The combination of glass and iron in design is very reminiscent of Victorian architecture. Some of my favourite buildings in this period were built with these materials, including London’s Crystal Palace, pictured above. This stunning piece of architecture was built in London’s Hyde Park to host the Great Exhibition of 1851. At the time of its construction, it included the most amount of glass ever used in a building. Resultantly, there was little need for interior lights as there was an abundance of natural lighting – hence Crystal Palace. Following the exhibition, the building was reconstructed in South London suburb, Sydenham Hill. It stood there until 1936 when it was sadly destroyed by a fire.
The design which was revolutionised in the industrial age still holds some inspiration for modern times. Windows made from steel and glass can work very well, especially in industrial inspired interiors. The thick steel lines which break up the extent of the glass add an interesting touch to the transparency. Below, I have selected some beautiful instances of this:
If you’re a dedicated follower of Glassed Blog, you’ll be more than aware of my penchant for minimal, industrial design. Simple and effective, these glasses from Uncrate are a beautiful example of that niche. The concrete section of the product works as an excellent base for a tumbler, providing a stability and weight that avoids spillage. The harshness of the concrete is counteracted by the simple delicacy of the glass top. The end product is a drinking glass that mixes masculinity and femininity in perfect proportions. A glass as elegant as this can be used for any kind of beverage.
Portable lamps aren’t something that you see too many of. The ability to transfer your light source from place to place is not something which is deemed necessary in the world of lamp design. There is a rare gem though, in this portable lamp from Plumo. The lamp is designed to be moved around and has a lengthy cord which means you can hang the lamp around anything close by. I especially like this product because the actual lamp has been upcycled from pretty, retro jars. It’d be as great an addition to a car garage as it would to a modern, industrial flat. Attractive, handy and good for the environment – this lamp has it all.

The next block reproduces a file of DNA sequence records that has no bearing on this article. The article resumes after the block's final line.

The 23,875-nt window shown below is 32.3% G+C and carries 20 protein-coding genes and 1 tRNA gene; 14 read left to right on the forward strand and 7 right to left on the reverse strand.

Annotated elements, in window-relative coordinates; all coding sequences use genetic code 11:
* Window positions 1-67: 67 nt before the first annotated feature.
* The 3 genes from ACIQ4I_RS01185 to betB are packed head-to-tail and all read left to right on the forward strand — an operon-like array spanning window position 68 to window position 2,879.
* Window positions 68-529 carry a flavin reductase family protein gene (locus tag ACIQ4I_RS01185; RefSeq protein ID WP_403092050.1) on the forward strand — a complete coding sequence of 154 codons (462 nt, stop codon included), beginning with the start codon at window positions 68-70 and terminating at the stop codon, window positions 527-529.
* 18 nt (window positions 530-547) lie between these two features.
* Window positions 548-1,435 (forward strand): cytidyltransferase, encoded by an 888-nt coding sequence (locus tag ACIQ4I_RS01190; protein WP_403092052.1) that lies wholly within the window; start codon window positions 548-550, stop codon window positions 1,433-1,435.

German designer, Richard Dienes, has created this pendant lamp using tinted blown glass and pressed aluminium. The lamp is unique in that it can be utilised both as a suspending pendant lamp and a table lamp.
This Crank Table from Z Gallerie is a perfect example of classic design meeting industrialism. The transparent glass surface enables the crank feature of the table to be the focal point, but offers a certain subtlety against the harsh, masculinity of the metal. I really like the crank feature which attaches the table top to the stand and enables you to adjust the height of the table. It has an ‘inside out design’, making visible what would conventionally be hidden. The curved table legs act in a similar way to the glass, restricting the strong crank feature from overbearing the design. Overall, it is a clever idea which has been designed to perfection.